Like most American kids that grew up in the 80's I watched the Indy 500 every year and became interested in motorsports thanks to that race, but I didn't really get hooked until I started watching Formula 1 racing in the late 90's. My favorite era were those years with the great Mika Hakkinen/Michael Schumacher battles. (I was a Mika Hakkinen fan) So my fondness for Formula 1 waned once Mika retired and Schumacher started winning everything, even at the expense of his teammate Rubens Barrichello. My interest in F1 has only been lukewarm since.

Then I turned to Champ Car racing here in the US for my motorsports fix. However that was quickly extinguished once Champ Car and Indy Car merged and we were stuck with Tony George and his many foibles. (It was entertaining to watch the Hulman/George drama I'll admit.) My interest has been less than lukewarm with Indy Car lately, even without Tony George at the helm.

Over time however, the excitement I once had for motorsports has slowly gone. Maybe it has to do with my age, I don't know. But I think I will pour my efforts into my Trooper and my interests in the outdoors to add excitement to my life.

Thanks for checking out my blog, I hope you enjoy it. I will still post racing news when I find something interesting or noteworthy.

Sunday, May 1, 2011

CEO Bull has the "Vision"

(by Obi wan 5-1-11)

I believe they have eight more years (until 2018) on the Vs contract.

No doubt he is talking about the I497.5 contract with ABC, which is up in 2012. The Gomers are hoping against hope for a bidding war between major networks but it is unlikely to materialize (IMO).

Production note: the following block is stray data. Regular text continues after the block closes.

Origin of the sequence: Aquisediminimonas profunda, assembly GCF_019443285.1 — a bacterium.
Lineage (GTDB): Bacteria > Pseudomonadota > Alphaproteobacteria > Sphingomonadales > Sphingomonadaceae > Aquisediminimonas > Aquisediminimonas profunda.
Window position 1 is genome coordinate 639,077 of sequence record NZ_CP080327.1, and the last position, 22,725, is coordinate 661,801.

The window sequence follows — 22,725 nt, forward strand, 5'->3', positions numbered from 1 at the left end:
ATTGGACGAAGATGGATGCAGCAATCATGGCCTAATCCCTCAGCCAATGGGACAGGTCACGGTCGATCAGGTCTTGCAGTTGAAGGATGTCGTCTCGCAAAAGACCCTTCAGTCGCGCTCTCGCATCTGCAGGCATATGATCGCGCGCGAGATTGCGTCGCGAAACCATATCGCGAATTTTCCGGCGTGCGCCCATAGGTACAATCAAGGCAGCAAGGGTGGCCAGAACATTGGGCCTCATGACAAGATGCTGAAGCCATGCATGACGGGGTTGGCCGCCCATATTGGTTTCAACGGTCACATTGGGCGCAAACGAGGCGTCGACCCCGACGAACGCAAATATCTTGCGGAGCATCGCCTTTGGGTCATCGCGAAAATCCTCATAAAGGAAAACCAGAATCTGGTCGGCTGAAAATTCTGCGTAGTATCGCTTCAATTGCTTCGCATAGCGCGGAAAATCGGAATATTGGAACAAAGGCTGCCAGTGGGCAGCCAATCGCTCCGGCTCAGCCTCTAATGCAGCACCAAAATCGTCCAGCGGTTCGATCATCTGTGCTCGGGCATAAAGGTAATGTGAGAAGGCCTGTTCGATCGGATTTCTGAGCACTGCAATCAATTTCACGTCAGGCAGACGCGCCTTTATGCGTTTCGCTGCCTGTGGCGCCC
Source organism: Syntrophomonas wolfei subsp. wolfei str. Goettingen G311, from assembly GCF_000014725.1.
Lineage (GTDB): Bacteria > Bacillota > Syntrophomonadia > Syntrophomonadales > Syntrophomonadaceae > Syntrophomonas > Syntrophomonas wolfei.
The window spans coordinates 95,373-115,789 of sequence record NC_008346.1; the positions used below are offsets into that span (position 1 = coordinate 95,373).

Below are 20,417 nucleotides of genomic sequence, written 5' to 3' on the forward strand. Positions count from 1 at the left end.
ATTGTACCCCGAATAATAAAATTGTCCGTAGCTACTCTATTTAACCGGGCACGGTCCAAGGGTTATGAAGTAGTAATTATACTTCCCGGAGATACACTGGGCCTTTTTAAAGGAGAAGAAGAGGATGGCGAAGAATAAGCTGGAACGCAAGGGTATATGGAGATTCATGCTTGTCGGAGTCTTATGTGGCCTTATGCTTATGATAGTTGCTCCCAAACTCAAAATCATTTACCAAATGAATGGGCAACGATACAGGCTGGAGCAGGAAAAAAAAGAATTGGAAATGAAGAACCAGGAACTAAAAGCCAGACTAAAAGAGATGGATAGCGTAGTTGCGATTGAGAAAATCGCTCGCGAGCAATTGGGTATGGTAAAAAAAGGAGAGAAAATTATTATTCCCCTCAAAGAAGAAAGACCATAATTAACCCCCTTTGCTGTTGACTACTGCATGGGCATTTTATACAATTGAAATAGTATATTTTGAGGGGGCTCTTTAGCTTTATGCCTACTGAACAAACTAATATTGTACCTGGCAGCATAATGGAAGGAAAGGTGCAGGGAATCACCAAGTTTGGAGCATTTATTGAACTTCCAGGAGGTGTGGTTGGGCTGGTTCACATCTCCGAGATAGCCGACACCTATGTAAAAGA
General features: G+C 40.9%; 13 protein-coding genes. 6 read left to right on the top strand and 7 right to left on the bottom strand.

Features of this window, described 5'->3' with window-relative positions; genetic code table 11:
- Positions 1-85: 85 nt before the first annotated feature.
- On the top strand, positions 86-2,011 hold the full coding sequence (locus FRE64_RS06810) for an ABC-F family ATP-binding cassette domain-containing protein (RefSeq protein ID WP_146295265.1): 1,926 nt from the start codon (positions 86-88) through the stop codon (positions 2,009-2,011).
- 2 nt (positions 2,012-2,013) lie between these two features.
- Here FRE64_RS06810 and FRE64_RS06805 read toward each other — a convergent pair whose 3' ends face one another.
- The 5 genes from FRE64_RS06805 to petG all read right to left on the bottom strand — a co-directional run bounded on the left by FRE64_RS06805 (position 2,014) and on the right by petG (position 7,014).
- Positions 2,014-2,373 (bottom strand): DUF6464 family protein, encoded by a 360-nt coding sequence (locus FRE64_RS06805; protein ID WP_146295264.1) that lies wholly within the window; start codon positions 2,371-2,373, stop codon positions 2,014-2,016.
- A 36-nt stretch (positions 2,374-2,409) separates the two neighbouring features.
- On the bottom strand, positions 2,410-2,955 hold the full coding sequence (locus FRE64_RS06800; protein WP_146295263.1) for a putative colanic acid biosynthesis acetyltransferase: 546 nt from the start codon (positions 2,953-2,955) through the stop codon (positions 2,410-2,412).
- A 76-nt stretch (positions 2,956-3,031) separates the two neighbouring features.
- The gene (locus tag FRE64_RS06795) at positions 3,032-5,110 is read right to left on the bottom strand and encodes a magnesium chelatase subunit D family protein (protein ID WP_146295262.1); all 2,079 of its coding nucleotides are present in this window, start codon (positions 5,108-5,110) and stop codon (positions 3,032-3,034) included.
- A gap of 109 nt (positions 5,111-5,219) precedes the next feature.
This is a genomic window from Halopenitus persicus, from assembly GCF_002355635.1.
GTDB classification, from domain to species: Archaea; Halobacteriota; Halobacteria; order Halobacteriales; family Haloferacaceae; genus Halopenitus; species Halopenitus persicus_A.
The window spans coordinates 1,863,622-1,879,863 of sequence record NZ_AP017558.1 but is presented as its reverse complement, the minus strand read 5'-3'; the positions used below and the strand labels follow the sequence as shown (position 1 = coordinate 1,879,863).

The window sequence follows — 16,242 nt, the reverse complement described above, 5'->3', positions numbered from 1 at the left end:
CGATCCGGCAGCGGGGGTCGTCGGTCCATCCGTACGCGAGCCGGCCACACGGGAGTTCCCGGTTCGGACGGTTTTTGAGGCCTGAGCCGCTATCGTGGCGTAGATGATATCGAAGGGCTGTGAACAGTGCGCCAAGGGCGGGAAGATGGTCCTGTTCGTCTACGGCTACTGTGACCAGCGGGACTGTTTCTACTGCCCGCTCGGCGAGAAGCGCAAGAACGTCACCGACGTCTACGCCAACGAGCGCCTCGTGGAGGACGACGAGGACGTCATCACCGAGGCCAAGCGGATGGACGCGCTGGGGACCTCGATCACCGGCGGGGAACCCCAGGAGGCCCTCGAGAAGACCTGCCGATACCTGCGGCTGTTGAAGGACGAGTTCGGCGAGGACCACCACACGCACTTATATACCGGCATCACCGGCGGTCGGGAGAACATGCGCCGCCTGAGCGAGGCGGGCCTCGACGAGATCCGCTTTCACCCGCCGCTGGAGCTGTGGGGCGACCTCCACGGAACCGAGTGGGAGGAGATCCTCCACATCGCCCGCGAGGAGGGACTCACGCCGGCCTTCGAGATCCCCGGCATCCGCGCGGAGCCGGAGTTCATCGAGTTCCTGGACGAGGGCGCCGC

Here’s why: Circa 2008 ABC/ESPN was paying the Pagoda $10 million for the broadcast rights to the I497.5 and the rest of the ICS schedule of 18 races. However, almost all the races but Indy were losing money hand over fist with ratings less than a third of an average NASCAR Cup race (if they were lucky; Motegi, for instance, repeatedly scored the rare double-goose egg (0.0). From what I heard the Idiot Grandson was having to increasingly sweeten the pot for ABC/ESPN by picking up production costs and guaranteeing a certain amount of advertising (which the Pagoda could then try to sell themselves). Finally, even that didn’t make the broadcasts profitable and ESPN decided to take a pass on the races (13) that they were showing on ESPN2; they offered a little less than $4 million for the broadcast rights to Indy and five races of their choice. That left the IG holding the bag on 13 races with no network remotely interested in paying him to broadcast them.

When Vs, for reasons known only to them, actually offered money (about $60 million over 10 years; but probably with performance clauses) for ESPN’s unwanted races; and the IG must have thought that he died and went to heaven. Between the two broadcasters, the Pagoda was able to almost financially stay in the same place with almost $10 million in combined deals. They couldn’t brag about going up but at least they didn’t have to lie (too much) about going down.

However, as was suspected at the time, it was a deal made with the Devil: the Family got the same amount of money they were accustomed to but in return their boutique motor sport disappeared off the face of the Earth (pretty much). There is no way that NBC/Vs are going to increase their investment in the IICS without a demonstrable increase in its ratings and just the reverse is happening. With PVH/IZOD and Vs pouring more marketing and promotion behind the league than at almost any other period in its history, it seems to be actually driving the customers away. More and more people are getting a first look at the IICS and they don’t like what they see.